FISCAL NOTE, 85TH LEGISLATURE 1st CALLED SESSION - 2017
July 24, 2017
Honorable Dennis Bonnen, Chair, House Committee on Ways & Means
Ursula Parks, Director, Legislative Budget Board
HB72 by Bohac (Relating to an exemption from ad valorem taxation of the residence homestead of a Purple Heart recipient or the surviving spouse of a Purple Heart recipient.), As Introduced
Estimated Two-year Net Impact to General Revenue Related Funds for HB72, As Introduced: a negative impact of ($146,000) through the biennium ending August 31, 2019, contingent upon passage of a constitutional amendment authorizing the exemption.
Additionally, the bill would have a negative impact of ($76,087,000) through the biennium ending August 31, 2021.
The bill would make no appropriation but could provide the legal basis for an appropriation of funds to implement the provisions of the bill.
Probable Net Positive/(Negative) Impact to General Revenue Related Funds
Probable Savings/(Cost) from Foundation School Fund 193
Probable Revenue Gain/(Loss) from School Districts
Probable Revenue Gain/(Loss) from Counties
Probable Revenue Gain/(Loss) from Cities
Probable Revenue Gain/(Loss) from Other Special Districts
The bill would amend Chapter 11 of the Tax Code, regarding property tax exemptions, to provide a total property tax exemption for the residence homestead of a Purple Heart recipient. A surviving spouse of an individual receiving the proposed exemption would receive the exemption on the same property if: 1. the surviving spouse has not remarried; 2. the property was the residence homestead of the surviving spouse when the Purple Heart recipient died; and 3. the property remains the residence homestead of the surviving spouse.
A surviving spouse would receive the exemption in the same dollar amount on a subsequent residence homestead if the surviving spouse has not remarried.
The bill would amend Chapter 140 of the Local Government Code, regarding miscellaneous financial provisions, to include local governments' losses to the proposed exemption in the existing state assistance payment program for the purpose of offsetting part of the exemption's cost.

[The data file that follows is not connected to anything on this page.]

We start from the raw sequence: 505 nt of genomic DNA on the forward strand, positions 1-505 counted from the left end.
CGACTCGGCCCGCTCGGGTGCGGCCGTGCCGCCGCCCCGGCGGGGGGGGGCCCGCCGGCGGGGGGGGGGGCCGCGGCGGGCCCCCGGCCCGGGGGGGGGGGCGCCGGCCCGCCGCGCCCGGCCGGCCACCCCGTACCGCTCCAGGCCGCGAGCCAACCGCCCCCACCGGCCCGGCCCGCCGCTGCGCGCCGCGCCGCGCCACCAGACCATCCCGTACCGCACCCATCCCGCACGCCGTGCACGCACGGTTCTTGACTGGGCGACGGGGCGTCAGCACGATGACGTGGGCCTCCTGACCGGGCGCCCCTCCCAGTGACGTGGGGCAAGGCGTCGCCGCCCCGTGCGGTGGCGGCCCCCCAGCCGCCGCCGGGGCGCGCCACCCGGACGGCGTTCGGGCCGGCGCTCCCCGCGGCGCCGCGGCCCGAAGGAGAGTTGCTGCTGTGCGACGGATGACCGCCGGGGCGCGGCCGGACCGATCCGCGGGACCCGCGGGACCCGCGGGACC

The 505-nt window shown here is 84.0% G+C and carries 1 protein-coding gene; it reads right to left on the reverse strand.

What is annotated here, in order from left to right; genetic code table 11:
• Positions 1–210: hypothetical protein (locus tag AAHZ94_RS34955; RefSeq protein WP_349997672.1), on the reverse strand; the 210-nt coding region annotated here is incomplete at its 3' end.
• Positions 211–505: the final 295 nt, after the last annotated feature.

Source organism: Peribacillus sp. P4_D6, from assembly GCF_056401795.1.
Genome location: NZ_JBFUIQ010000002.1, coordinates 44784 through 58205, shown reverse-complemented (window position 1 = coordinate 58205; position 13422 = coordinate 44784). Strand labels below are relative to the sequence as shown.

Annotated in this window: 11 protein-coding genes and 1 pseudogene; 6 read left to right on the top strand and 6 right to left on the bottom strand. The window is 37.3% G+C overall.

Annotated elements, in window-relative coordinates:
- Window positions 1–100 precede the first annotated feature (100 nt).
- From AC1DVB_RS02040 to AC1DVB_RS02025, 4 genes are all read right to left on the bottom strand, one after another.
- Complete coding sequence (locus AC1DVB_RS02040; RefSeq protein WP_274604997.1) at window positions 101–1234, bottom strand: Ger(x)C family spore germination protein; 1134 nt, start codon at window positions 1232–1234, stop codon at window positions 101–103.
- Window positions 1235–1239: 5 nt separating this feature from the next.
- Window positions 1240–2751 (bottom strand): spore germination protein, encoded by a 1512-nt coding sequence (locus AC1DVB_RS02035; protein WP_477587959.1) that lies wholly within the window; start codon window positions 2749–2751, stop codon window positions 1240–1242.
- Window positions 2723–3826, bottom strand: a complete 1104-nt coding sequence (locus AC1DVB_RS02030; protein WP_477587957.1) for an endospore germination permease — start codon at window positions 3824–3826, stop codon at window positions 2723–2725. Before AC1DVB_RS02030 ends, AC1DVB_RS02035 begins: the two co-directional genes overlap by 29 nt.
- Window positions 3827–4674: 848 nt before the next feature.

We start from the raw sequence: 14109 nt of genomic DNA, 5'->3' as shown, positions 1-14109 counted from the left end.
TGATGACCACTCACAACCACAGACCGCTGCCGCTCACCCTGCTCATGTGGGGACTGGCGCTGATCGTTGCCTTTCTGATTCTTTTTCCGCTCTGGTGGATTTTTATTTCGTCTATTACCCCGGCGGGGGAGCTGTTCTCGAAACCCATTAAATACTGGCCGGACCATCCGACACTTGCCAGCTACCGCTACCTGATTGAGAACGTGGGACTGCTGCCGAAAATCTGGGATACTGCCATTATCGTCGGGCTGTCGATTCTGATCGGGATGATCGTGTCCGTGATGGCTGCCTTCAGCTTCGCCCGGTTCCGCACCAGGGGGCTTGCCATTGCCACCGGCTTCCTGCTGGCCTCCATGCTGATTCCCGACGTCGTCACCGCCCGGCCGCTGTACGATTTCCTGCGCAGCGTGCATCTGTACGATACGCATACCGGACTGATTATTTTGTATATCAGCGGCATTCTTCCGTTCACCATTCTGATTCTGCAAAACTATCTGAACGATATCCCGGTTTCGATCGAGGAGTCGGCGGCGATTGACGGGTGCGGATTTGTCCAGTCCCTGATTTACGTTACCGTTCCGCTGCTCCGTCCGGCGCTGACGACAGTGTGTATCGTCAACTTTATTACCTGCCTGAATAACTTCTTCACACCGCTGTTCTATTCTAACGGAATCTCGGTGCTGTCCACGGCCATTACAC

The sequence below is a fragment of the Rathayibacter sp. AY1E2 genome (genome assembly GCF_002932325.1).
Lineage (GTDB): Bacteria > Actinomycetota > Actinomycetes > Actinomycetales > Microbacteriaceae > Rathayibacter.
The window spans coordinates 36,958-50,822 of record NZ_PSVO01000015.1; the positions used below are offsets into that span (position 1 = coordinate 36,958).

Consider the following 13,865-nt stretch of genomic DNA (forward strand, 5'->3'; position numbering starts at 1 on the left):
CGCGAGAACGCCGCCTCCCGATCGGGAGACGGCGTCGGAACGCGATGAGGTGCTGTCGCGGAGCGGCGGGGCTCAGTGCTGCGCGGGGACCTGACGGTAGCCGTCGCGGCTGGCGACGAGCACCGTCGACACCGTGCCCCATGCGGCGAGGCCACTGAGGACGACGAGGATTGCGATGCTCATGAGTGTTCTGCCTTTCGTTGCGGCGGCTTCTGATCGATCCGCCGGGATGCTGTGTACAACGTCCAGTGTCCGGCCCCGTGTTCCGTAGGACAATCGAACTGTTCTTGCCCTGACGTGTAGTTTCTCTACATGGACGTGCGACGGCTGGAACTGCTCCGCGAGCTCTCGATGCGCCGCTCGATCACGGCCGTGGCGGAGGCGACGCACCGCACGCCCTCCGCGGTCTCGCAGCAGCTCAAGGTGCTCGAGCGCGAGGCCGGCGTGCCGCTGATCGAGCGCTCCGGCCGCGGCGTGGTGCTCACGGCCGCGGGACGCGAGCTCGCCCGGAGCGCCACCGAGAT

The bill would make conforming changes in the Tax Code, Government Code, and Local Government Code.
The bill would take effect January 1, 2018, contingent on adoption by the voters of a constitutional amendment (HJR 20).
The bill's proposed exemption of a residence homestead of a Purple Heart recipient and extension of the exemption to the recipient's surviving spouse would create a cost to local governments and to the state through the school finance formulas.
The bill's proposed inclusion of local government losses to the proposed exemption in the existing state assistance payment program would reduce local government costs by transferring a portion of their costs to the state. The existing appropriation for this program has historically been insufficient to pay eligible costs and the payments have been prorated as a result. The table below does not reflect additional payments through this program. This part of the bill would not make an appropriation, but would establish the basis for an appropriation.
The estimated value loss to the proposed exemption was based on information from appraisal districts, the U.S. Census Bureau, and the U.S. Department of Veterans Affairs. Projected tax rates were applied to the taxable value losses through the five-year projection period to estimate tax revenue losses to school districts, special districts, cities and counties. Under provisions of the Education Code, the school district tax revenue loss is partially transferred to the state. Projected school funding rates were applied to estimate the state loss and the net school district loss.
In the first year of a taxable value loss, state recapture is reduced (a state loss). Because of the use of lagged year property values, in the second and successive years of a taxable value loss, state recapture is further reduced and the previous year's school district loss related to the Tier 1 rate is generally transferred to the state through the Tier 1 funding formulas (a state loss).
In the school district enrichment formula (Tier 2), property values do not reflect the first-year value loss because of the one-year value lag. Because the formula does reflect a tax collections decline in that year, school districts lose Tier 2 funding creating a state gain. In the second and successive years a large portion of the previous year's enrichment loss is transferred to the state (a state loss).
The school district debt (facilities) funding formula does not reflect the first-year taxable value loss because of lagged property values. In the second and successive years a small portion of the previous year's school district facilities loss is transferred to the state (a state loss).
Local Government Impact
The estimated fiscal implication to units of local government is reflected in the table above and is contingent upon passage of a constitutional amendment authorizing the exemption.